Exploring mechanotransduction in substrates mimicking healthy and fibrotic microenvironment

Lead Research Organisation: Imperial College London
Department Name: Dept of Bioengineering


Chronic liver fibrosis is the main cause of organ failure in liver diseases of any aetiology1. Chronic fibrosis, if untreated leads to cirrhosis and ultimately organ failure, these patients are also more susceptible to developing liver cancer, particularly hepatocellular carcinoma(HCC)2. Liver cancer can arise from virulent factors like hepatitis B/C, excessive alcohol consumption and non-alcoholic fatty liver disease(NASH). These factors introduce damage to liver tissue, as a result activate the wound healing response with an upregulation and secretion of extracellular matrix (ECM) proteins and cytokines1. With limited therapies currently treating this disease, the most effective one being liver transplant, alternative solutions need to be sought out in order to target the progression and reversal of fibrosis.
Hepatic stellate cells (HSCs) have been identified as main effectors of the fibrotic response3. In healthy liver, HSCs are found in a quiescent state, where their main role is homeostasis of the liver and retinoid storage4. Upon tissue insult, they become 'activated', highly migratory and secrete aberrant ECM proteins, resulting in ECM remodelling and stiffness(fibrosis)5. This response results in a new dynamic environment with increased rigidity of the matrix which leads to enhancement of contractile forces in cells to maintain a tensional homeostasis and activated phenotype. This further results in a pro fibrotic feedback loop of increased activation of cells and increased secretion of ECM proteins producing a stiffer matrix.
The aim of this study is to elucidate the role of hepatic stellate cells in the progression of fibrosis, understand the mechanisms behind this response and target the activation of these cells to revert them back to a quiescent state to halt the progression and the possible reversal of chronic liver injury. We plan to demonstrate: (i) how HSC activation depends on substrate stiffness, (ii) how these cells mechanosense their microenvironment, (iv) become activated and adopt a myofibroblastic-like phenotype, and (v) become migratory and secrete factors to further contribute to substrate stiffness. By designing polyacrylamide gels with varying rigidities, and seeding cells on these hydrogels, we can manipulate the stiffness of the substrate and monitor the changes that emerge intracellularly. By using polyacrylamide gels, as opposed to tissue culture plastic/glass we will be able to provide more realistic in-vitro results which better depict the liver microenvironment by mimicking the stiffness of a healthy and fibrotic liver to monitor how these cells behave in response to mechanical cues.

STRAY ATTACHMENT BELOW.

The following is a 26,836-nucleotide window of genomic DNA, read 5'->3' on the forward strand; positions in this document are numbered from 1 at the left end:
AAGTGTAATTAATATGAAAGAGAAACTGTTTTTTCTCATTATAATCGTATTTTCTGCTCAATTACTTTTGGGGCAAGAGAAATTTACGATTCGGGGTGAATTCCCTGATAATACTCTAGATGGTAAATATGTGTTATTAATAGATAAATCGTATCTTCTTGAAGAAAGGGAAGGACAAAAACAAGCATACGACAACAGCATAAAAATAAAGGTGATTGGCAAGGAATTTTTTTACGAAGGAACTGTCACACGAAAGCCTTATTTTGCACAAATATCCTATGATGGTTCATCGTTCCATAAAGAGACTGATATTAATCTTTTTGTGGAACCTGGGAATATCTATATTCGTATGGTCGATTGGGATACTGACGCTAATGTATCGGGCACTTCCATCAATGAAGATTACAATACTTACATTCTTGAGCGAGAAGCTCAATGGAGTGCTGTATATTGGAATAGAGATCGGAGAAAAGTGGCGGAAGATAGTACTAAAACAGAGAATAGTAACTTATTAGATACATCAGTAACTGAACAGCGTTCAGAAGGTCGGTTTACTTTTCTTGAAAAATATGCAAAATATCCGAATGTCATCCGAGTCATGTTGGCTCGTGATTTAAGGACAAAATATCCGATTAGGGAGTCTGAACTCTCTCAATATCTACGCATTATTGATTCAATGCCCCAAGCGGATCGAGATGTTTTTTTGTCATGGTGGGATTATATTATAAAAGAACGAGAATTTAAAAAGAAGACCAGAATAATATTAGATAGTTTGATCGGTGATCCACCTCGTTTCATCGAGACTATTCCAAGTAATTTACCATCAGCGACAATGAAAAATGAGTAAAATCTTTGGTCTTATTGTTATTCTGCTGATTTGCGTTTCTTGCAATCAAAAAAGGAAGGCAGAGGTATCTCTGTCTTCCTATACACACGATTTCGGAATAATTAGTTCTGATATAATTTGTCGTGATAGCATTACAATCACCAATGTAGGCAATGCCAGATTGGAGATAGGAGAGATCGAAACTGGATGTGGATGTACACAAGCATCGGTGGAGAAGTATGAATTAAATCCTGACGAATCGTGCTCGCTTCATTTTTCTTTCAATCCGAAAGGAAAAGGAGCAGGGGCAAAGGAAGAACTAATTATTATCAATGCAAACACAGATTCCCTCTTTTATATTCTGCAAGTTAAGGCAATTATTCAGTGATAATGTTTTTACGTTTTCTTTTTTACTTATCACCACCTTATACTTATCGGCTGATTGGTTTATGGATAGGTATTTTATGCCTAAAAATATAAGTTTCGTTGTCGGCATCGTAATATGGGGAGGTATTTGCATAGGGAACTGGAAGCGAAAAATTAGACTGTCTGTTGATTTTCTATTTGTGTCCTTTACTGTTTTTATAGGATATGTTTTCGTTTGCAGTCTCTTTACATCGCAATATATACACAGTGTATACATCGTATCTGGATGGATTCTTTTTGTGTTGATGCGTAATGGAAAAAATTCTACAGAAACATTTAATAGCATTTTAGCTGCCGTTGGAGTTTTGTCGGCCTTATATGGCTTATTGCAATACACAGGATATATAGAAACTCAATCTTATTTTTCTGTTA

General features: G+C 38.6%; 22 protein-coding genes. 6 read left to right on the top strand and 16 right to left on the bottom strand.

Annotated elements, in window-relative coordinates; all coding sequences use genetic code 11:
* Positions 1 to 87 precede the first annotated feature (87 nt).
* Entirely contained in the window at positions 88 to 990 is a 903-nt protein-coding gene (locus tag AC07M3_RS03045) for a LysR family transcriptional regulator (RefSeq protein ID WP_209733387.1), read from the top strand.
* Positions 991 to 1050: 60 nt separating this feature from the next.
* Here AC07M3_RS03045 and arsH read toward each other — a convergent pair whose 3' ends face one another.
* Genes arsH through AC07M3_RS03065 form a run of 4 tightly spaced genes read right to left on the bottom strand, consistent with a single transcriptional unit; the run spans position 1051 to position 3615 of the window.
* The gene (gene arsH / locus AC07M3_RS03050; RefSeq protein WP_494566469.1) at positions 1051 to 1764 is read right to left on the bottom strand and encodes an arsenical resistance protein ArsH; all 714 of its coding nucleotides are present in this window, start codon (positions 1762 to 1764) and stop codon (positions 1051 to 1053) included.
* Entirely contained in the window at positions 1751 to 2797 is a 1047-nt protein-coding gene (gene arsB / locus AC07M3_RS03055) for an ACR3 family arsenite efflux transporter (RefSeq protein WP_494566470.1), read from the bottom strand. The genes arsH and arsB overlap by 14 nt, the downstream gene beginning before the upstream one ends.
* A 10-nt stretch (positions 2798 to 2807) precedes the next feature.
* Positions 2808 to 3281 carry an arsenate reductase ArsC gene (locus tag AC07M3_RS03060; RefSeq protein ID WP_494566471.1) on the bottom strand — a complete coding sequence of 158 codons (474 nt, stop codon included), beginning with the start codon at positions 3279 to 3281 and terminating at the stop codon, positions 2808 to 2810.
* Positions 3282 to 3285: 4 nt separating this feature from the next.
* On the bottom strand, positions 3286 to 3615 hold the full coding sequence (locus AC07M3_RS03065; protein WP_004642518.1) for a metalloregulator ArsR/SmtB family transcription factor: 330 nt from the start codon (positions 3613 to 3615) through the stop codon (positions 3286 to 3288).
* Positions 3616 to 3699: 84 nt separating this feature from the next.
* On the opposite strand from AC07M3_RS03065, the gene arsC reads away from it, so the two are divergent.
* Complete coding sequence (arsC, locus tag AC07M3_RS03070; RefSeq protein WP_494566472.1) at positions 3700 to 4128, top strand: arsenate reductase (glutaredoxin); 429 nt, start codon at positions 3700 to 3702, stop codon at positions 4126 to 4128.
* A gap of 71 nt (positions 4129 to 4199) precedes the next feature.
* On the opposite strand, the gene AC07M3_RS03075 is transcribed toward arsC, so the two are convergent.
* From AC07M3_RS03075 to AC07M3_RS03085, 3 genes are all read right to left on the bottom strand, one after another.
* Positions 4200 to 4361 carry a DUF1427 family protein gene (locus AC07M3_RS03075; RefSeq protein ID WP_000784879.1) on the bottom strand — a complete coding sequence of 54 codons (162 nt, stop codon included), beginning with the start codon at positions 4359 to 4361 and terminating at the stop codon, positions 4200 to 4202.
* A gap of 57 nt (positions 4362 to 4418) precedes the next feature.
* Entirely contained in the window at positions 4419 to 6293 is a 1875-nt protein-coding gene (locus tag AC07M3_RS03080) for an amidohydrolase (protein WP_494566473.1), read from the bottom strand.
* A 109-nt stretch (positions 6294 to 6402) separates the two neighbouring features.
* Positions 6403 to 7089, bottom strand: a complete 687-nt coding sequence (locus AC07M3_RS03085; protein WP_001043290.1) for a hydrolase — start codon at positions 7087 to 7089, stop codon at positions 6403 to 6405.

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Studentship Projects

Project Reference Relationship Related To Start End Student Name
EP/N509486/1 01/10/2016 30/09/2021
1975895 Studentship EP/N509486/1 30/09/2017 29/09/2021 Gulcen Yeldag
Title polyacrylamide gel preparation for durotaxis 
Description A method used to study durotaxis is producing hydrogels with a stiffness gradient which can be obtained through photo-polymerisation, To prepare gels using photoactivation and a sharp boundary between rigidities, hydrophobic slides and hydrophilic coverslips were prepared. The preparation of polyacrylamide (PAA) solution was prepared adapting the protocol described by Sheth et al. Using 40% acrylamide (Sigma Aldrich) and 2% Bis solution (BioRad) mixed with PBS to give a final concentration of 8% acrylamide to 0.2% Bis with 0.02mg of photoinitiator Irgacure (2-Hydroxy-4'-(2-hydroxyethoxy)-2-methylpropiophenone) (Sigma Aldrich). This solution was then vortexed and 15 µl drops were added onto the hydrophobic slides, a coverslip was added on to each of the drops and the slides were placed under UV light for 2.5 minutes. This would create a uniform soft gel. After photoactivation the slides were then removed and a black opaque tape was added to half of the coverslip, covering one side of the gel and leaving the other half exposed (Figure 2). The slides were then photoactivated for a further 5 minutes under UV ensuring only the exposed hydrogel would be further photoactivated. The resulting hydrogel was a uniform gel with a very distinct boundary i.e no gradient allowing cells to be seeded across the boundary where single cells could bridge both rigidities. 
Type Of Material Improvements to research infrastructure 
Year Produced 2019 
Provided To Others? No  
Impact this method was created in order to obtain a uniform hydrogel with 2 distinct rigidities within the same same gel, eliminating the presence of a gradient. the idea was to seed cells exactly on the boundary where a single cell could bridge two different rigidities i.e soft and stiff. This method could then be used to analyse the changes in focal adhesion dynamics within the same cell.